The Walking Mermaid & Homeschooling Thoughts.

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5 Responses

  1. Kelly says:

    I bet your MIL is loving seeing Rosie dance! I just had some suggestions of things to try with Rosie, it sounds like you all are doing a great job though! My teachers in elementary school always had story time to calm us down after recess time, aka running around like maniacs outside for a while or doing the same thing inside if it was storming outside. I bet Rosie would like some of the free storybooks you can download on the ipad that read to you. You can click the words you want or it’ll just read the story to you. Do you remember the Amelia Bedelia books? They might be too far ahead for Rosie, but I loved listening to them at her age, and it’s an easy way to sneak in some language and life lessons.

    We loved jumpstart as a family when we were little, but I think the ipad does the same things nowadays. You might also want to find her some typewriting games for the big computer, because I know of some many people who take forever to write their papers because they never learned how to type!! We learned in early elementary school from this mario typing game, and then from some jumpstart ones as we went along. My mom also showed us the basics, and was always there when we got confused or frustrated, but we were pretty independent and wanted to do it all ourselves! It’s also so neat when you have a little 6 or 7 year old sitting there and able to easily type out a few pages while the 7th grader is finger picking out every single letter!! (I think typing is an essential life skill for kids these days, and many parents neglect it. Teaching them typing opens the entire world of the internet to them easily and allows for life long learning. If typing is just frustrating they won’t spend the time it takes to learn.)

  2. Rachael says:

    This story is amazing!! I’m studying to be a teacher (in Canada) and I’m working with a Kindergarten class (the kids are just turning 5). We only just started introducing the idea of writing three page stories with them. I love that Rosie is so involved and loves to write so much that she’s written stories this long! She’s showing creative thinking with her spelling, and those illustrations are incredible! Keep up the great work, it looks like you’re doing a fabulous job teaching :)

  3. Julia says:

    having worked in a public school with K-5, i believe you should have no worries about rosie with the reading/writing/creativity abilities shown in her stories! as far as math, have you looked into waldorf based math activities? my husband is a waldorf teacher and while some aspects don’t fit our plans for homeschooling in the future, i LOVE the way they approach math and their students are known for excellent math skills, usually well above public school levels. they do things like teaching multiplication/division by drawing groups of flowers, for 12 students draw 4 groups of 3 flowers, 3 groups of 4 flowers, 6 groups of 2 flowers, 2 groups of 6, etc. i’m no expert but i’d look into it, since rosie loves drawing maybe it would be a good fit!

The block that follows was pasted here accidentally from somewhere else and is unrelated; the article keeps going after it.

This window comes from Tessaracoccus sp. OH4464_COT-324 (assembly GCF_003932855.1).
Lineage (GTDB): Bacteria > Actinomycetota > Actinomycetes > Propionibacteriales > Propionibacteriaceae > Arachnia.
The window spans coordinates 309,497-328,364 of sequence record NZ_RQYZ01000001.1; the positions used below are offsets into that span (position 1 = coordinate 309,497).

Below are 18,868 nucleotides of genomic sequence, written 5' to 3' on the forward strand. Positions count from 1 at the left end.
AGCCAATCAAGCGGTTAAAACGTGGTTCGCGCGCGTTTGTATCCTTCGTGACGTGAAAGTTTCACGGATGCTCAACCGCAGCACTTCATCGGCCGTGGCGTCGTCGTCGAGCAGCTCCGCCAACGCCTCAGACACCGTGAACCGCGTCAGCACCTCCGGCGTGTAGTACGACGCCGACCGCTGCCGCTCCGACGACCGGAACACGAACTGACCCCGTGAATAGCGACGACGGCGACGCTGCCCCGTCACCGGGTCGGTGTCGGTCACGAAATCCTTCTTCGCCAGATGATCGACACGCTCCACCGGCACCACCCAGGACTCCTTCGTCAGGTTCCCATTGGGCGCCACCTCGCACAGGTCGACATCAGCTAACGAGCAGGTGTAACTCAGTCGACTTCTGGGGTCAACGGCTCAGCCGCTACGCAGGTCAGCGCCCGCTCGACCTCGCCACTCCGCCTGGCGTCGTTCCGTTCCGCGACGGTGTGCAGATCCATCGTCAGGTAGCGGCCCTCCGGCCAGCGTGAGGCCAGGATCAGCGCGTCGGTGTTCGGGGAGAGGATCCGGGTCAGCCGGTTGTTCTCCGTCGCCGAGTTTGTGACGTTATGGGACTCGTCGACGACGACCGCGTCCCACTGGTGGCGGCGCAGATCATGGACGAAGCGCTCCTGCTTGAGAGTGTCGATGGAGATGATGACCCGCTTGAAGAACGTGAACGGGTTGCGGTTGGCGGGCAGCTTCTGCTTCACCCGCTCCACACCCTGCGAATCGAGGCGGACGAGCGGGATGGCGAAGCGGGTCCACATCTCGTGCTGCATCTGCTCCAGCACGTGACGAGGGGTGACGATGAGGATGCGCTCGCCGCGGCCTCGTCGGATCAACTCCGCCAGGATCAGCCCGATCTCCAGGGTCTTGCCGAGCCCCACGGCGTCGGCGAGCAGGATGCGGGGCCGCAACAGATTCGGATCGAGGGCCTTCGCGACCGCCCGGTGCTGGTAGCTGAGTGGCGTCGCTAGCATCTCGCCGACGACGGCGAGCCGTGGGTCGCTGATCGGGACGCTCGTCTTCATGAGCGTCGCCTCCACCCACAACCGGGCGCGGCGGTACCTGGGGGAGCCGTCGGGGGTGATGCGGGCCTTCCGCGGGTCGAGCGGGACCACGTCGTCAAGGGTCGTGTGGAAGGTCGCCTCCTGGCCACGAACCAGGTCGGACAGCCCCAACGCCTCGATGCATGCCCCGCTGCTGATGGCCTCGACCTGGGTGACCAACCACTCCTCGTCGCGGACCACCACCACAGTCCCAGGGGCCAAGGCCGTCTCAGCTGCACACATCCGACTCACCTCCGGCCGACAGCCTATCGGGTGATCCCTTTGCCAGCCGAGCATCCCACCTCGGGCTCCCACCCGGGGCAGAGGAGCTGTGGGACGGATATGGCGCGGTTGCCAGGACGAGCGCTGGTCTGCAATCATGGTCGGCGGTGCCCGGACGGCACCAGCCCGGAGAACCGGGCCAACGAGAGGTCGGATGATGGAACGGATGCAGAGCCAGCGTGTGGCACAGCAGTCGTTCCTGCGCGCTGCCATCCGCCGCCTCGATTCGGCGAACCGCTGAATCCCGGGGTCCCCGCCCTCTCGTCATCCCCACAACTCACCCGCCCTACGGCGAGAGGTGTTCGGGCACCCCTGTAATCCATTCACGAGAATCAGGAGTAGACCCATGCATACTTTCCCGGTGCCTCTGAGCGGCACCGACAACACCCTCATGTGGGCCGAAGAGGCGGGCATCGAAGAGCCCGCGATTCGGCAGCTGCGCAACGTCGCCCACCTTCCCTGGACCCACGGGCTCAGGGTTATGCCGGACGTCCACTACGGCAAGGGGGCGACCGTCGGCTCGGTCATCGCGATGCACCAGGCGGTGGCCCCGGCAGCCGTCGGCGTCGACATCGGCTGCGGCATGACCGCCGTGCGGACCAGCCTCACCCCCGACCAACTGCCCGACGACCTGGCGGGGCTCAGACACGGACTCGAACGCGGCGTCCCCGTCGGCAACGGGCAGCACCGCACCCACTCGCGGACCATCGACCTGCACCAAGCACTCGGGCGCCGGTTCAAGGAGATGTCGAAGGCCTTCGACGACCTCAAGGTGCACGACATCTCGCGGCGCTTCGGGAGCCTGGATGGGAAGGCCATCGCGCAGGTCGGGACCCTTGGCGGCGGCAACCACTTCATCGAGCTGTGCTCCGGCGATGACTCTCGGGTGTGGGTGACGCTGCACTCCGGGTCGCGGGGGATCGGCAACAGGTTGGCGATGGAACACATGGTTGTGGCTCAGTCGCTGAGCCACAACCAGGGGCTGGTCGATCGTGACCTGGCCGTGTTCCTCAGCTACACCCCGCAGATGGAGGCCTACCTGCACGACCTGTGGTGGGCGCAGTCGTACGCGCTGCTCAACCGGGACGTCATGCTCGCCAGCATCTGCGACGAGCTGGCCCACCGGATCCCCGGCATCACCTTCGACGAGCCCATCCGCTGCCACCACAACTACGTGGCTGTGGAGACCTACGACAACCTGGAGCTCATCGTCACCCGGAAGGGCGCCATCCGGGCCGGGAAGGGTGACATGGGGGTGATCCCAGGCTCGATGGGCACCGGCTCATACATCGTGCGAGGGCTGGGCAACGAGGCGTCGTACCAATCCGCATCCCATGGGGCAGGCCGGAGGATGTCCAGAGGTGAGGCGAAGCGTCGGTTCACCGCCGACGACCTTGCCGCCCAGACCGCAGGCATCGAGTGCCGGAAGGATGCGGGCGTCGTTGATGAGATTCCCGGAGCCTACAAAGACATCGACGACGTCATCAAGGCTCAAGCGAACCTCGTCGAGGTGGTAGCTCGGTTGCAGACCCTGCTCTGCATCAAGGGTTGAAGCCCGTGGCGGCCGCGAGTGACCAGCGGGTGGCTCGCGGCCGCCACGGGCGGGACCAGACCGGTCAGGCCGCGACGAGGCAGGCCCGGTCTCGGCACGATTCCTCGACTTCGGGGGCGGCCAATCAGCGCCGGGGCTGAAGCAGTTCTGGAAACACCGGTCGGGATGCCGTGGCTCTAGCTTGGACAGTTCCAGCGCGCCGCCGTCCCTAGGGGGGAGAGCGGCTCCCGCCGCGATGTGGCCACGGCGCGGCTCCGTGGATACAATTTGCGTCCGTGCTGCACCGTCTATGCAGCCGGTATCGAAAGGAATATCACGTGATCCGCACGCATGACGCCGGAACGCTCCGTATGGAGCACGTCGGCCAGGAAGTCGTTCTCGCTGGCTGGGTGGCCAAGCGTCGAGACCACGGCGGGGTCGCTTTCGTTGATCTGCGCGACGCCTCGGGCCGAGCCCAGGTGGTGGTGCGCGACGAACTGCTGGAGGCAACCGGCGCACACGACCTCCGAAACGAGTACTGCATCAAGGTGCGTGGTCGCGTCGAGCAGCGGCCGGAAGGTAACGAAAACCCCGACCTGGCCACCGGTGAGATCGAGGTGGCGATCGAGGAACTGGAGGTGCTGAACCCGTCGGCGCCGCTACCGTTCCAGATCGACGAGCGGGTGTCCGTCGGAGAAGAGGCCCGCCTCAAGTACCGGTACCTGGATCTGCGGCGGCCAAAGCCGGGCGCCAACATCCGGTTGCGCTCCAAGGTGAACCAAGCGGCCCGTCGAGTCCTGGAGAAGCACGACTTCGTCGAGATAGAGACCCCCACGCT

4. Sarah says:

    I worry a lot too. Are we doing enough, too much? Then I just say we’re unschooling and feel much better :)
    If Noah had a choice he’d play video games and watch videos all day.
    We haven’t set up a television so the computer is where he gets this stuff, but often I’m frustrated by how much “screen time” he’s getting so I cut it off. But then I worry that we’re not giving him enough freedom. I don’t know.
    I found (when our life was not so transitional as it is now) that having a “routine” for every day was good. I wrote it out in big brightly colored words on 11×17 paper and hung it.
    Whenever the kids would ask to do something contrary to what I thought they should be doing (they wanted to eat ice cream all day, for example) I would point to the schedule and say: “oh, we just had lunch so now it’s rest time” or whatever. That worked for them.
    The routine was the same every day: breakfast, activity (baking day, playgroup, project, etc depending on the day), lunch, rest, park, dinner, bed. It worked really well while we used it.
    When we’re settled it would be great to go back to that … or maybe I should start it sooner ..

  5. Susannah says:

    Your post reminded me so much of myself when I first started homeschooling. Looking back, I wished I had just RELAXED! My DD also loves to write, (and now read) but math was a little slower in coming. I also feel your pain on having your husband work an off shift. Mine does as well. It’s just different than our natural human rhythms, and I don’t know if I’ll ever get used to it.

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